Sunday, April 29, 2012

Photo Pin

Do you worry about violating copyright rules? I do. I think one of my worst fears (blogging-wise) is that I would unintentionally violate a copyright rule and have to pay thousands of dollars in fines and/or shut down my blog. I've discussed this issue with other bloggers, and it seems that many feel the same way. I don't so much worry about my words being a violation; I worry more about my pictures. I try to just take screen shots of web services I'm writing about (and I wonder if even that is okay), but every once in a while, I need to use a picture that I didn't create. I always make sure to link up to that picture to let readers know the original source, but I still worry.

If you're like me, then you're really going to like this post. Good news: a website called Photo Pin is available for bloggers everywhere. It makes thousands of photos available for FREE to the public to use on blogs and other websites. In fact, I used a picture from there in my last post about Museum Boxes! :) I feel less-stressed if I know that my pictures aren't a violation of copyright, so I'm going to get them from Photo Pin when possible.

The homepage is pretty simple:

All you do is just start to search. Obviously, I searched the word "diorama" because of my last post about a type of digital diorama called Museum Box (read about it here).

After you click "search," you're met with a ton of results. I admit that I did have to search for a bit before I found an image that I could deal with, but if that's the price I have to pay to be worry-free about my blogging pictures, so be it!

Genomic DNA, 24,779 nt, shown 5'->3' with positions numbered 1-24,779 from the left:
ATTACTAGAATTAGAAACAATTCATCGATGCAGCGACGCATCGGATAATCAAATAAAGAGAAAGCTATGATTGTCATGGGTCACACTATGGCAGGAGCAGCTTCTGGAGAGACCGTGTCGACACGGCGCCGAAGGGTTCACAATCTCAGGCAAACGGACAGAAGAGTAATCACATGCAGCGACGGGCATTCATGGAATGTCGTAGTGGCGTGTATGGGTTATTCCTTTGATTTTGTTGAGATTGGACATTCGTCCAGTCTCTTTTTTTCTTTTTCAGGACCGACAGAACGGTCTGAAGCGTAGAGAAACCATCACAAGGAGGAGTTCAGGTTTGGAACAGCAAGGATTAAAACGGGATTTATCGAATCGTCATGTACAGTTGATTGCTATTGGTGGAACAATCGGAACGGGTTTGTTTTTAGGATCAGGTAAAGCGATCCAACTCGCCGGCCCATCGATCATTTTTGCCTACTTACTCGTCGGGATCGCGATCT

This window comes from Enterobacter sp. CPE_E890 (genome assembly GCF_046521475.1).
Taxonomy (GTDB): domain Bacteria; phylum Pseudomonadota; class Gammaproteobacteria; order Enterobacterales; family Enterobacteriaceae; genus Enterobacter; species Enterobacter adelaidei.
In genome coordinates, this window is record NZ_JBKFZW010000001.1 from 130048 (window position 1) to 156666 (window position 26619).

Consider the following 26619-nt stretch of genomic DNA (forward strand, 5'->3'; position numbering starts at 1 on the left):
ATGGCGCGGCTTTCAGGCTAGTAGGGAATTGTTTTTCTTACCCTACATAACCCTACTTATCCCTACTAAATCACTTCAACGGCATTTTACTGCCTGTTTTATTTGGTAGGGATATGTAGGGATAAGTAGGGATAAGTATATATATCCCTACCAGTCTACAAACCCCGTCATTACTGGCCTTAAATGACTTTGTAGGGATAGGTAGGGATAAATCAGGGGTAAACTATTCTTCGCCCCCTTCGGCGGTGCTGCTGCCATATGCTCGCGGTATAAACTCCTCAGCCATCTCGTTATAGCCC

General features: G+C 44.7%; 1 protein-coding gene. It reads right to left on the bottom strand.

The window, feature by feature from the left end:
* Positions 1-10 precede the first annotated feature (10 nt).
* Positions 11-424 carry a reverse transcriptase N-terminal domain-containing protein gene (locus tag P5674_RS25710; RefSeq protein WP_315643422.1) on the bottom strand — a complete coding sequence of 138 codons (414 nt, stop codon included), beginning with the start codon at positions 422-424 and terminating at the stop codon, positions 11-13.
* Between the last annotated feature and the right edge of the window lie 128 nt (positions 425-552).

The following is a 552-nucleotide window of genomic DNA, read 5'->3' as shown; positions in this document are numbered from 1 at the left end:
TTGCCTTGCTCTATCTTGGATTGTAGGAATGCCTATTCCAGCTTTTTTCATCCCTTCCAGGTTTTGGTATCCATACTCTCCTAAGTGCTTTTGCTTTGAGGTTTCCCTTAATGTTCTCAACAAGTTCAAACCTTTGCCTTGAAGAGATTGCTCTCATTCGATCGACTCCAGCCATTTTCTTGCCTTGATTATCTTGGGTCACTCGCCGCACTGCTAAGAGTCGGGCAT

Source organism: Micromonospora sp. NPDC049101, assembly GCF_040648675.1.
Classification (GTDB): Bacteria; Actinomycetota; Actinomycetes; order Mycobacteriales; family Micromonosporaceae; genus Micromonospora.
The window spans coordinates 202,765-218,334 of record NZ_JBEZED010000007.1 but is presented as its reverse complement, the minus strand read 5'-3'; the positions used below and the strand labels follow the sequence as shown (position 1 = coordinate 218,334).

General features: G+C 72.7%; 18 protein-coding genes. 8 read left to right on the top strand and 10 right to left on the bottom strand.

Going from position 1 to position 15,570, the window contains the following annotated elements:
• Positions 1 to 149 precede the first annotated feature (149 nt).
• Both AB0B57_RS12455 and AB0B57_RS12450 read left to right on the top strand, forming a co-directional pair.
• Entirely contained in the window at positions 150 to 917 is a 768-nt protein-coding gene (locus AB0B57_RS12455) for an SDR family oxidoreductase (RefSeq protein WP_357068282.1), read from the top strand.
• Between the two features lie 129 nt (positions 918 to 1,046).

Photo Pin has two photo options for you to choose from: creative commons photos via Flickr (link required, but free to use) or fancier stock photos (no link required, but must pay to use). As a teacher-blogger, I'm obviously going for the free version, but you can choose what you wish. :)

After you choose a photo, you can preview it or "get it." A preview makes the photo larger so that you can see which picture you're actually choosing, while the "get it" button gives you download options. You're presented with a direct link to the photo, several sizes of possible downloads, and the HTML code needed to properly give credit.

I like that the citation is provided for you if you just copy and paste the HTML code. I was thinking that this would be great not only for me, who is so worried about copyright violation, but also for my student-bloggers.

Kids are attracted to visuals, no doubt. So it's understandable that they would want to put a picture (or several) in their blog posts. But kids sometimes have a hard time understanding copyright and plagiarizing rules -- even high school and college "kids." While I will continue to teach my students those important terms and rules, I'm wondering if maybe this Photo Pin site might be best for my students' online projects.

The only bad thing about this website is that it wasn't created for students and teachers; it was created for bloggers. Sometimes there is some raunchy blog-content out there that would never be appropriate for the classroom! It worries me to think that students might find inappropriate photos while using Photo Pin, and I'm too scared to search a term that's really gross because I don't want to see yucky pics, either! LOL.

What's your take on this? Do you think Photo Pin is a useful tool for helping student-bloggers use the right pictures on their sites...or do you think it's best just to teach students how to cite their sources or maybe even upload their own artwork as pictures, instead?


  1. PhotoPin is just a cheap knock-off of which has been around for years.

    1. I hadn't heard of, but thanks for the heads-up; I will check it out.


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